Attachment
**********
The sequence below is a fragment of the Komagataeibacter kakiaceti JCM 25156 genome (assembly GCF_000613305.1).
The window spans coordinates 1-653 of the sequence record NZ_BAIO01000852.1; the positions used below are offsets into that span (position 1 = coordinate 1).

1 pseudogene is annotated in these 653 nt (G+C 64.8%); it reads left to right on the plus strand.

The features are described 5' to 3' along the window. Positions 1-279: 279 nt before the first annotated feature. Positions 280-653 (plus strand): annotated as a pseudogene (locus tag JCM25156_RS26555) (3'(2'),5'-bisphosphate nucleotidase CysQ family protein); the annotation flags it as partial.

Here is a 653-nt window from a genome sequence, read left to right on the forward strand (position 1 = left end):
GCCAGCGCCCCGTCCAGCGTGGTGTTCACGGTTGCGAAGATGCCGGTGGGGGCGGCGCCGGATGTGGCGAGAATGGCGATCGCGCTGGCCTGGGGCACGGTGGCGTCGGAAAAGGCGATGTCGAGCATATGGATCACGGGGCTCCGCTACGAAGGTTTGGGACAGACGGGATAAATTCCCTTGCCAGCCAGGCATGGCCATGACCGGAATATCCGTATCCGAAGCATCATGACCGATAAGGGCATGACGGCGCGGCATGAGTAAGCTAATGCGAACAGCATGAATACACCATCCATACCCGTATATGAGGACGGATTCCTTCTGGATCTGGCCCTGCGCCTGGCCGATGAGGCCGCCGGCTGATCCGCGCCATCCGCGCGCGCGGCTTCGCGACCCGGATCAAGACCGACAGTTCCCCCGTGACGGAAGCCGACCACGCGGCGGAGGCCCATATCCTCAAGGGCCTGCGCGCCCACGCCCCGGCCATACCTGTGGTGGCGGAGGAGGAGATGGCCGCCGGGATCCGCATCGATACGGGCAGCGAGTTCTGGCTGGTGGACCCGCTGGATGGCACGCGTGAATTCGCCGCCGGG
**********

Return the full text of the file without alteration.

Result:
The sequence below is a fragment of the Komagataeibacter kakiaceti JCM 25156 genome (assembly GCF_000613305.1).
The window spans coordinates 1-653 of the sequence record NZ_BAIO01000852.1; the positions used below are offsets into that span (position 1 = coordinate 1).

1 pseudogene is annotated in these 653 nt (G+C 64.8%); it reads left to right on the plus strand.

The features are described 5' to 3' along the window. Positions 1-279: 279 nt before the first annotated feature. Positions 280-653 (plus strand): annotated as a pseudogene (locus tag JCM25156_RS26555) (3'(2'),5'-bisphosphate nucleotidase CysQ family protein); the annotation flags it as partial.

Here is a 653-nt window from a genome sequence, read left to right on the forward strand (position 1 = left end):
GCCAGCGCCCCGTCCAGCGTGGTGTTCACGGTTGCGAAGATGCCGGTGGGGGCGGCGCCGGATGTGGCGAGAATGGCGATCGCGCTGGCCTGGGGCACGGTGGCGTCGGAAAAGGCGATGTCGAGCATATGGATCACGGGGCTCCGCTACGAAGGTTTGGGACAGACGGGATAAATTCCCTTGCCAGCCAGGCATGGCCATGACCGGAATATCCGTATCCGAAGCATCATGACCGATAAGGGCATGACGGCGCGGCATGAGTAAGCTAATGCGAACAGCATGAATACACCATCCATACCCGTATATGAGGACGGATTCCTTCTGGATCTGGCCCTGCGCCTGGCCGATGAGGCCGCCGGCTGATCCGCGCCATCCGCGCGCGCGGCTTCGCGACCCGGATCAAGACCGACAGTTCCCCCGTGACGGAAGCCGACCACGCGGCGGAGGCCCATATCCTCAAGGGCCTGCGCGCCCACGCCCCGGCCATACCTGTGGTGGCGGAGGAGGAGATGGCCGCCGGGATCCGCATCGATACGGGCAGCGAGTTCTGGCTGGTGGACCCGCTGGATGGCACGCGTGAATTCGCCGCCGGG